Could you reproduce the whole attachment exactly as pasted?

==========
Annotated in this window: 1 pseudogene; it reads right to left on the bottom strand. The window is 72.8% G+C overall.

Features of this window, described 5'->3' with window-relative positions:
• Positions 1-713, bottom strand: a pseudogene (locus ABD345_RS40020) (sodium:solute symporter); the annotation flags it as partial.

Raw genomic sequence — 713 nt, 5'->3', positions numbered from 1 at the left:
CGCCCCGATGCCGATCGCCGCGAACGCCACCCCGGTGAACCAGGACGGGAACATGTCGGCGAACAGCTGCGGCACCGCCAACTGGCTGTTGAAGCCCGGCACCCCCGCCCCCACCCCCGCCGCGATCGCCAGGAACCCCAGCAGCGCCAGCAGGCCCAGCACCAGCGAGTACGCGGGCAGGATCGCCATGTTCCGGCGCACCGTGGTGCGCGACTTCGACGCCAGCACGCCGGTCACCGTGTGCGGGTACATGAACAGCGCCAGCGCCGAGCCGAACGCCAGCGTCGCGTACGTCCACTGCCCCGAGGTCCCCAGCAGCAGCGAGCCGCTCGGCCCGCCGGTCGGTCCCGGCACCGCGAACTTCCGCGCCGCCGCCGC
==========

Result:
Annotated in this window: 1 pseudogene; it reads right to left on the bottom strand. The window is 72.8% G+C overall.

Features of this window, described 5'->3' with window-relative positions:
• Positions 1-713, bottom strand: a pseudogene (locus ABD345_RS40020) (sodium:solute symporter); the annotation flags it as partial.

Raw genomic sequence — 713 nt, 5'->3', positions numbered from 1 at the left:
CGCCCCGATGCCGATCGCCGCGAACGCCACCCCGGTGAACCAGGACGGGAACATGTCGGCGAACAGCTGCGGCACCGCCAACTGGCTGTTGAAGCCCGGCACCCCCGCCCCCACCCCCGCCGCGATCGCCAGGAACCCCAGCAGCGCCAGCAGGCCCAGCACCAGCGAGTACGCGGGCAGGATCGCCATGTTCCGGCGCACCGTGGTGCGCGACTTCGACGCCAGCACGCCGGTCACCGTGTGCGGGTACATGAACAGCGCCAGCGCCGAGCCGAACGCCAGCGTCGCGTACGTCCACTGCCCCGAGGTCCCCAGCAGCAGCGAGCCGCTCGGCCCGCCGGTCGGTCCCGGCACCGCGAACTTCCGCGCCGCCGCCGC